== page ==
Church of MO: 2002 Moto Guzzi V11 Scura
Normally we’d save this M-G review for next year, when it’ll be a nice, even 20 years old. But since it’s Moto Guzzi’s 100th anniversary this year, and since Yossef’s visit to the Mandello factory/museo to ride this one is as high-quality as MOtojournalism gets, we’re making an exception. Happy anniversary, Moto Guzzi. And happy Guzzi-ing, Yossef.
In which Yossef uses the C-word. (Character)
Even the meanest journalist, one who has not grown up on valve-dropping V50s and can’t tell a Falcone from a Galletto, would melt into a puddle under the sheer nostalgia overload that lands on the visitor to the Mandello del Lario factory. An early morning train from Milan transfers me within just one hour into another time dimension as I descend into the tiny and romantic train station of Mandello, an early century stone building that looks like it’s been taken straight out of a fairy tale book. At the far end of the station, huge and decaying loading ramps are silent reminders of the times when this factory was among the biggest in the world and churned out hundreds of bikes a day. A one-minute walk brings me to the gate of the factory, and while waiting inside for my test ride I suddenly have to rub my eyes in disbelief: In a nearby open garage, a dozen or so of Moto-Guzzi’s historic racers sit in a row, quietly reflecting the morning sunlight that filters in through the windows. The most exotic race bike ever built, Bill Lomas’s 500c.c. V8 GP machine, some pre-war GP V-twins, a few world championship winning 350 singles with their hand-beaten aluminum “dustbin” fairings. A friendly mechanic with a cigarette dangling from his lips (while strolling between the most prized classic bikes on earth) notices my unbelieving stares, and without blinking asks me: “Wanna try them for size?”.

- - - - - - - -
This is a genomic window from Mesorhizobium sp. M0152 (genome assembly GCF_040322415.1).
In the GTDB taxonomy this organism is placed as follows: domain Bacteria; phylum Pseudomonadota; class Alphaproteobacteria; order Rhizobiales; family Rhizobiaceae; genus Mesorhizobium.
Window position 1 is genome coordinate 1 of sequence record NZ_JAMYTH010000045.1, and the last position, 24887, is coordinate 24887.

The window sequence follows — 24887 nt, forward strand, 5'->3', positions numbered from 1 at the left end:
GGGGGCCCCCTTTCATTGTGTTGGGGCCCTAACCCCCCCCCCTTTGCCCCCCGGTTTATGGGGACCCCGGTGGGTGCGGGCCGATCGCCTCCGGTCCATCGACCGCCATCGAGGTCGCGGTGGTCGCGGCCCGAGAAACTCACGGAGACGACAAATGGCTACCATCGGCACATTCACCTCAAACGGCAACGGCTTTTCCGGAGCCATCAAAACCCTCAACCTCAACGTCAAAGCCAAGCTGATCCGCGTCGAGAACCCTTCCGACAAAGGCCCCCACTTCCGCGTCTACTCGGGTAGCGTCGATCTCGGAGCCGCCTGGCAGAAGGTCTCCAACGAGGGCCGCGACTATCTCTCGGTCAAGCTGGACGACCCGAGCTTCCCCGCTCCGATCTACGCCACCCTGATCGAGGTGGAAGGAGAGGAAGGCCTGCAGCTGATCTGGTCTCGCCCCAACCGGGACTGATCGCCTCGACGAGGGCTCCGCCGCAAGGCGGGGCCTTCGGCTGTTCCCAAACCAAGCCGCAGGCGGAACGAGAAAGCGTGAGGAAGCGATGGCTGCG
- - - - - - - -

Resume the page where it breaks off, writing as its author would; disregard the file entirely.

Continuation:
And so, while I find myself seated on Omobono Tenni’s 1937 Isle of Man Senior race winner, enjoying its Swiss clockwork delicacy and half-century patina, this mechanic decides to push me along an internal road so that I will be able to feel the feathery steering of the bicycle like 3.00″-section tires. Can you imagine such a scene at Honda HQ in Japan? Yeah, go and write an honest road test after such a personality altering experience, Guzzi fan or not. This is plain bribery, a real scandal, I bet it was all planned beforehand. I’ll soldier on just the same.
A short history lesson is due. For the last 35 years Moto-Guzzi has been producing their big bore, across the frame V-twins, BMW’s of sorts but with a 90 degree angle between the twin towering cylinders. As unreal as it might sound, the 2002 V11’s engine is a straight descendant of this long dynasty. Mechanically, this family of engines which started as a failed project for Fiat car power units, hasn’t changed much since the Ice Age. The family of V’s was born in `67 as a 700, was seriously updated in `71 when the classic V7 Sport came out, received its “square” looks with the launch of the LeMans III of `81, and that’s about it. There have been displacement increases, 844, 949 and lately 1064–but no major mechanical changes.
So while even slow moving giants such as H-D and BMW update their stuff every 15-20 years, Guzzi engines have remained essentially the same for three decades (save for the eight-valve 992 which saw service in the Daytona but isn’t in production at the moment). As it turns out, major re-dos weren’t exactly needed. As amazing as it might sound, in dyno testing, the old dinosaur that is the current two-valve-per-cylinder, 1064 mill of the V11, churns out close to 80 rear wheel horsies, giving an even fight to BMW’s modern four valve per cylinder 1150cc unit. More than honorable for such an old lady and living proof of the basic virtue of Guzzi’s V-twin.Those big cylinders sticking out beneath the fuel tank might look exactly the same as those on my `81 LeMans Mk III, but around the pre-historical engine there are very few age-related accessories. A six-speed gearbox was mated to the V11 when the model was launched back in `97, and full digital engine management (injection and ignition) was a Guzzi trademark long before being adopted by other makers.